Sunday, June 27, 2010

A Semi-Obligatory Flatland Reference

This is for everyone who had to read Flatland in high school. Because, quite frankly, since I had to read the book (which, in my view, sounded much better in description -- "A book about the government of 2D shapes" -- than it did in practice or when I had to write an essay about it), I feel like I should reference it when possible. Don't ask me why. (For expansion, click the image.)

Saturday, June 26, 2010

An Obligatory Icarian Reference

Once upon a time, I attended a theater festival and spent an afternoon watching plays written by teen aspiring playwrights. These were actually some very incredible pieces. However, of the four presented, three had an Icarus and Daedalus streak a mile wide in them. Maybe one of the judges for the selected works had a thing for Greek myths, but even Greek myth loving me found that a tad surprising. Honestly, most teens I know aren't into Greek myths. Still, I can now no longer see an Icarus reference without thinking of Lincoln, Nebraska. (Go, Cornhuskers!)

Still, even if you've never set foot in a square state, this should amuse you. Especially if you've got a thing for Greek mythology. (Admit it, secretly, you do. Athena is your home girl. You know it.)
I promise I have never done this to anyone. That I know of.

Friday, June 25, 2010

I'm Worried

Okay, not super worried or anxious or anything like that. Just a little worried, you know. Because I'm working on Cordamant's Heir, and I'm about 21k in and inching closer to being done draft #1 in a Little Engine That Could sort of way, and I already know it's not good. I mean, there are a lot of things I really like about it, and I still love the plot and the setting and the characters.

But, it's got problems. I can see them already. There's slow pacing in parts, and I'm sure some of these scenes are superfluous, and I'm starting to think I don't know my characters as much as I thought I did.

I don't want to stop. I want to keep going, to keep seeing where this story takes me. But I've been really studying up on craft lately, and it's getting me thinking about the problems this book has and how much revision it might need, and sometimes that just makes me a little sad.

But, then again, this could just be the midnight talking. I'll probably feel better in the morning.

So, how are you guys doing? Have any fabulous weekend plans? Get any good news lately?

Thursday, June 24, 2010

Who ARE You?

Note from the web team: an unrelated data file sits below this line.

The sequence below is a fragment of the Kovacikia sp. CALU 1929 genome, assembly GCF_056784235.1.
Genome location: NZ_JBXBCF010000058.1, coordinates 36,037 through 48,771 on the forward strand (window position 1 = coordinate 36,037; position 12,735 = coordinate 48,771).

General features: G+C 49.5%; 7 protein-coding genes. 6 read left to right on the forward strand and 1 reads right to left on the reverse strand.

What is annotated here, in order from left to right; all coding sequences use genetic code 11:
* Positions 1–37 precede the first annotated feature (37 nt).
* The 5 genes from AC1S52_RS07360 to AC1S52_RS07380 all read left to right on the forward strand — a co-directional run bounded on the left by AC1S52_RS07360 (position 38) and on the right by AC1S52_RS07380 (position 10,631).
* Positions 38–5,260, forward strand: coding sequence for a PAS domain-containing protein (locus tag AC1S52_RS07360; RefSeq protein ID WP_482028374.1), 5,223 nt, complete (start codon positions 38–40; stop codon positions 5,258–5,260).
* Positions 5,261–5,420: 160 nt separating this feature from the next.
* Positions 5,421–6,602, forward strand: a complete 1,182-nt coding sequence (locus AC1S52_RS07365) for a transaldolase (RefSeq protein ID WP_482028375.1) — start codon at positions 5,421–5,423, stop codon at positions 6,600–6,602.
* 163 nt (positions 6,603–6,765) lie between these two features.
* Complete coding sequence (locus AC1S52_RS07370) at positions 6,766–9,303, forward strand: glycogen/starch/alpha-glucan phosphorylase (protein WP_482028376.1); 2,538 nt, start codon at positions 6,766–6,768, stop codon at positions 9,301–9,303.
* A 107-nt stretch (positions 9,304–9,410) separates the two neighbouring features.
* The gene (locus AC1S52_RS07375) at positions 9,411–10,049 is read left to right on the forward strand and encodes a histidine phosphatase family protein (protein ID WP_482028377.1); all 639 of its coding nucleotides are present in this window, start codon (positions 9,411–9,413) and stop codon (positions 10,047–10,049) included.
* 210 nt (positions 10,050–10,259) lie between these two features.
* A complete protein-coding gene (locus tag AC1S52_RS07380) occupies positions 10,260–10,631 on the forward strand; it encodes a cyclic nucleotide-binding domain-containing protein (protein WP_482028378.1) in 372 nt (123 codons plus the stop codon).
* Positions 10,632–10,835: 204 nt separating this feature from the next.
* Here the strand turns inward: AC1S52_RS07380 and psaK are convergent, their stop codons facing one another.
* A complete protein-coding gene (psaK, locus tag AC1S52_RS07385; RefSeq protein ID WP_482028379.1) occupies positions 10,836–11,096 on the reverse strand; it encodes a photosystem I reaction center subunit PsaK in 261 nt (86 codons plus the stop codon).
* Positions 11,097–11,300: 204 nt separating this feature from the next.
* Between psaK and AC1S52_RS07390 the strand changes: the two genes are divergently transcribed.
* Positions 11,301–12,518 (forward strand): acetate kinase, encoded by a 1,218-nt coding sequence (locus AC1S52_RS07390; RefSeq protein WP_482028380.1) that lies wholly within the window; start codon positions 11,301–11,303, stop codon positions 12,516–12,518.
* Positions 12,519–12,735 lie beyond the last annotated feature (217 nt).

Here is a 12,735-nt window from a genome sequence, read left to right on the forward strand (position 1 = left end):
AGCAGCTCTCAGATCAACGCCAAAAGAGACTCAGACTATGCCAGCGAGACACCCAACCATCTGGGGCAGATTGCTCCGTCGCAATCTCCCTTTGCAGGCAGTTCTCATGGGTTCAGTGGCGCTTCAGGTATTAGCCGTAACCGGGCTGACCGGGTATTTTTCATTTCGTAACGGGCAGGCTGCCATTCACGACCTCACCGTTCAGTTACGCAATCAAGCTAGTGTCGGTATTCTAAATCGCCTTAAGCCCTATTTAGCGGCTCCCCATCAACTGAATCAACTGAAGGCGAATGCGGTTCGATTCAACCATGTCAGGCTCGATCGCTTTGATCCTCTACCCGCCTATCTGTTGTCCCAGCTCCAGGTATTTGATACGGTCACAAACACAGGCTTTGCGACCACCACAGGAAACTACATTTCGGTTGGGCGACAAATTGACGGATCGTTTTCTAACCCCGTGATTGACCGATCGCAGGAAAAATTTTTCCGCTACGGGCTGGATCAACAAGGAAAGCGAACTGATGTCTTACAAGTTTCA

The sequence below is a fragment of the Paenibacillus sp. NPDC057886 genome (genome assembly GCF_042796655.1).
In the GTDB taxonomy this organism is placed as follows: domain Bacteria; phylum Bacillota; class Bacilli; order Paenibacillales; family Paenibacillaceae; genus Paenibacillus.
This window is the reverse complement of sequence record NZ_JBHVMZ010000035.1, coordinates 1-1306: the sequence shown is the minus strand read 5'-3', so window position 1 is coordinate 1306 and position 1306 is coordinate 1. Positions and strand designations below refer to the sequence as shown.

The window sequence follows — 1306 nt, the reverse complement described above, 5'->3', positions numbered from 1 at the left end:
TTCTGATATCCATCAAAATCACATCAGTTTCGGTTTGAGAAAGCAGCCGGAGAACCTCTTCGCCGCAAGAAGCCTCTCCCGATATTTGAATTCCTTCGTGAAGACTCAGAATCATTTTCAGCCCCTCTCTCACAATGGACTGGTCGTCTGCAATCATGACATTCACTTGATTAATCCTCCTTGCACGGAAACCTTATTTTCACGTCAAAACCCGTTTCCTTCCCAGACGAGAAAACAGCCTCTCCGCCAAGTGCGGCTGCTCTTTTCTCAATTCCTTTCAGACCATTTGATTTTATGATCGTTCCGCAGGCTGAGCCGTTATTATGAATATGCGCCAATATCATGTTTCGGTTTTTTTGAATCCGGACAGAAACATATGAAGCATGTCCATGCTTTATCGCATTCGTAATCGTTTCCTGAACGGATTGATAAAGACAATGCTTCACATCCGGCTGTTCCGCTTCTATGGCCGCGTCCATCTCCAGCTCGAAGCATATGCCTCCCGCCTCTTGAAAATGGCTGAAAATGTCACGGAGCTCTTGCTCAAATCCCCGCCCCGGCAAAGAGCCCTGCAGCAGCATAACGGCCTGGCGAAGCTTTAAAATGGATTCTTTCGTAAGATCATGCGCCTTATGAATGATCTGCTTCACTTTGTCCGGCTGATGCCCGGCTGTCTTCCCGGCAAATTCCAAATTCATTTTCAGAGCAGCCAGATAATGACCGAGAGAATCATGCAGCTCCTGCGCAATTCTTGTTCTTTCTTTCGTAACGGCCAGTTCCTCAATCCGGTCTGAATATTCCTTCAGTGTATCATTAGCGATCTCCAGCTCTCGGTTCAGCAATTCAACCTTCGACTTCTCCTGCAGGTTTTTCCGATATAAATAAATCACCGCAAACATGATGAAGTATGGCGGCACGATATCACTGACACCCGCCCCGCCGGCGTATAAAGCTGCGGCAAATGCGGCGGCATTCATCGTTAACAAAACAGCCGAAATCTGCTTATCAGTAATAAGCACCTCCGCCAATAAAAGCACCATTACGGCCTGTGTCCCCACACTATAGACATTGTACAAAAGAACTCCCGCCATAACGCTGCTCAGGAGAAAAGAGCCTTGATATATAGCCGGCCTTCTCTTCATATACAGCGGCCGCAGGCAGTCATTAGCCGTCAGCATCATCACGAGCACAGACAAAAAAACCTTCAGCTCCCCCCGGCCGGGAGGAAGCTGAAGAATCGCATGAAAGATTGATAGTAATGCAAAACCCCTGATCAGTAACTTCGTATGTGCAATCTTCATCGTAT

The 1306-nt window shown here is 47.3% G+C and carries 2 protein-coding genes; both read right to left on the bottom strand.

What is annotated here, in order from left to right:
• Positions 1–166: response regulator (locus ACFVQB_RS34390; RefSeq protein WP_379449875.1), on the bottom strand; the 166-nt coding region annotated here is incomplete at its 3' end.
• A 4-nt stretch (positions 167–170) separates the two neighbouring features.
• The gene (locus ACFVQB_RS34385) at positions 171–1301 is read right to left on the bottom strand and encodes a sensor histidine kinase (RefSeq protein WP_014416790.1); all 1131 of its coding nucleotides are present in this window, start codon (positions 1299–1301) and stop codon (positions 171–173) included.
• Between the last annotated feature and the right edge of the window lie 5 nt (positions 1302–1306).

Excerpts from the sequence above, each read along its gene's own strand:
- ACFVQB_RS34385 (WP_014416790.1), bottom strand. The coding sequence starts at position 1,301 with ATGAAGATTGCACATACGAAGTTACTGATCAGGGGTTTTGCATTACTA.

Once upon a time, about nine months ago, I started watching a new television show that had become quite popular. After observing one of the characters for several episodes, I came to a simple conclusion: If I hadn't gone to high school with that guy, I wouldn't have believed him as a human being.

Now, I didn't go to high school with the actor nor the fictional character. When I went to high school, I very much believed that young man as a human being, albeit a human being in a v-neck t-shirt. However, watching that T.V. show, I came to the conclusion that without that friend from high school, I'd have decided that T.V. character was absolutely ridiculous. I checked with some mutual friends, and we'd all had a very similar reaction.

I do believe that there are a great many true things in this world that no one would believe if they didn't see it in person. (I'm not claiming there's any sort of realism criterion for this. It seems to be at random. True things I've seen people not believe: My cousin once taught a student named Dragon Boat; Canada is not a barren wasteland; Hawaii is a part of the US. False things I've seen people believe: Canada just changed from the 25-hour clock to a 24-hour clock; everyone in Canada travels by dogsled; my sister and I speak 5 languages.) However, I do know for sure, one must make sure that people who aren't you and don't have your background believe your characters.

Ask yourself, is your character believable to a regular audience. How about that character who speaks with a British accent for no explicable reason? Or the character whose parents tricked him into thinking they were going on vacation in China for years when they were actually moving there? And the character who responds compulsively to certain sentences in a language they don't actually understand?

Will a reader believe any of these people? That's the question you've got to ask yourself. Because even if you've met a person just like that in your actual life, (and I've met all the aforementioned people), if that's the kind of person no one really believes exists, you're going to run into a problem.

Have you ever written a character people didn't believe? Have you ever run into such characters in books or T.V.? Have you ever met a person you almost couldn't believe?

Sunday, June 20, 2010